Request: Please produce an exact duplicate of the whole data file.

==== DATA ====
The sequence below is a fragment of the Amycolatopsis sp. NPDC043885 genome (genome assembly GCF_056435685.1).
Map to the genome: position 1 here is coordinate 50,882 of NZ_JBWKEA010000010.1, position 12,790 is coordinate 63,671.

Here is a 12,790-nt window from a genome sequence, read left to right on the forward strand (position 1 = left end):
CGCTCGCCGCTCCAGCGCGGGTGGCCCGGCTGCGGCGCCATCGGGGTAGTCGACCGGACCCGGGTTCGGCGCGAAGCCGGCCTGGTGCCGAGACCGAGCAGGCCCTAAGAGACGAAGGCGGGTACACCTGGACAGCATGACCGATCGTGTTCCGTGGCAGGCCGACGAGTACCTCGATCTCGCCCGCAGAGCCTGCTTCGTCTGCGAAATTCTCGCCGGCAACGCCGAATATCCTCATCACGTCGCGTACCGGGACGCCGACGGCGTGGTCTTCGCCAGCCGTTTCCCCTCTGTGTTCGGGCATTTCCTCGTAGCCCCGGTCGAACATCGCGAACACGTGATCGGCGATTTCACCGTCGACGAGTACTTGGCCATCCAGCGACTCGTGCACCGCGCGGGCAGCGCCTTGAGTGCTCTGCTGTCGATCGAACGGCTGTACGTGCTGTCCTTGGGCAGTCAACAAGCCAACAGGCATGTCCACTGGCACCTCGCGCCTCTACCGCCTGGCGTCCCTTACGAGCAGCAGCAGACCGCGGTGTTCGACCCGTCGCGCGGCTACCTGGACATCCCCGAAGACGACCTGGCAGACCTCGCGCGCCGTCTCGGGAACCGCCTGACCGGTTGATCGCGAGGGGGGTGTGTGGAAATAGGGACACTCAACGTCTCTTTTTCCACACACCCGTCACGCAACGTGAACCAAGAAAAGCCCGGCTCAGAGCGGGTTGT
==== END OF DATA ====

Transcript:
The sequence below is a fragment of the Amycolatopsis sp. NPDC043885 genome (genome assembly GCF_056435685.1).
Map to the genome: position 1 here is coordinate 50,882 of NZ_JBWKEA010000010.1, position 12,790 is coordinate 63,671.

Here is a 12,790-nt window from a genome sequence, read left to right on the forward strand (position 1 = left end):
CGCTCGCCGCTCCAGCGCGGGTGGCCCGGCTGCGGCGCCATCGGGGTAGTCGACCGGACCCGGGTTCGGCGCGAAGCCGGCCTGGTGCCGAGACCGAGCAGGCCCTAAGAGACGAAGGCGGGTACACCTGGACAGCATGACCGATCGTGTTCCGTGGCAGGCCGACGAGTACCTCGATCTCGCCCGCAGAGCCTGCTTCGTCTGCGAAATTCTCGCCGGCAACGCCGAATATCCTCATCACGTCGCGTACCGGGACGCCGACGGCGTGGTCTTCGCCAGCCGTTTCCCCTCTGTGTTCGGGCATTTCCTCGTAGCCCCGGTCGAACATCGCGAACACGTGATCGGCGATTTCACCGTCGACGAGTACTTGGCCATCCAGCGACTCGTGCACCGCGCGGGCAGCGCCTTGAGTGCTCTGCTGTCGATCGAACGGCTGTACGTGCTGTCCTTGGGCAGTCAACAAGCCAACAGGCATGTCCACTGGCACCTCGCGCCTCTACCGCCTGGCGTCCCTTACGAGCAGCAGCAGACCGCGGTGTTCGACCCGTCGCGCGGCTACCTGGACATCCCCGAAGACGACCTGGCAGACCTCGCGCGCCGTCTCGGGAACCGCCTGACCGGTTGATCGCGAGGGGGGTGTGTGGAAATAGGGACACTCAACGTCTCTTTTTCCACACACCCGTCACGCAACGTGAACCAAGAAAAGCCCGGCTCAGAGCGGGTTGT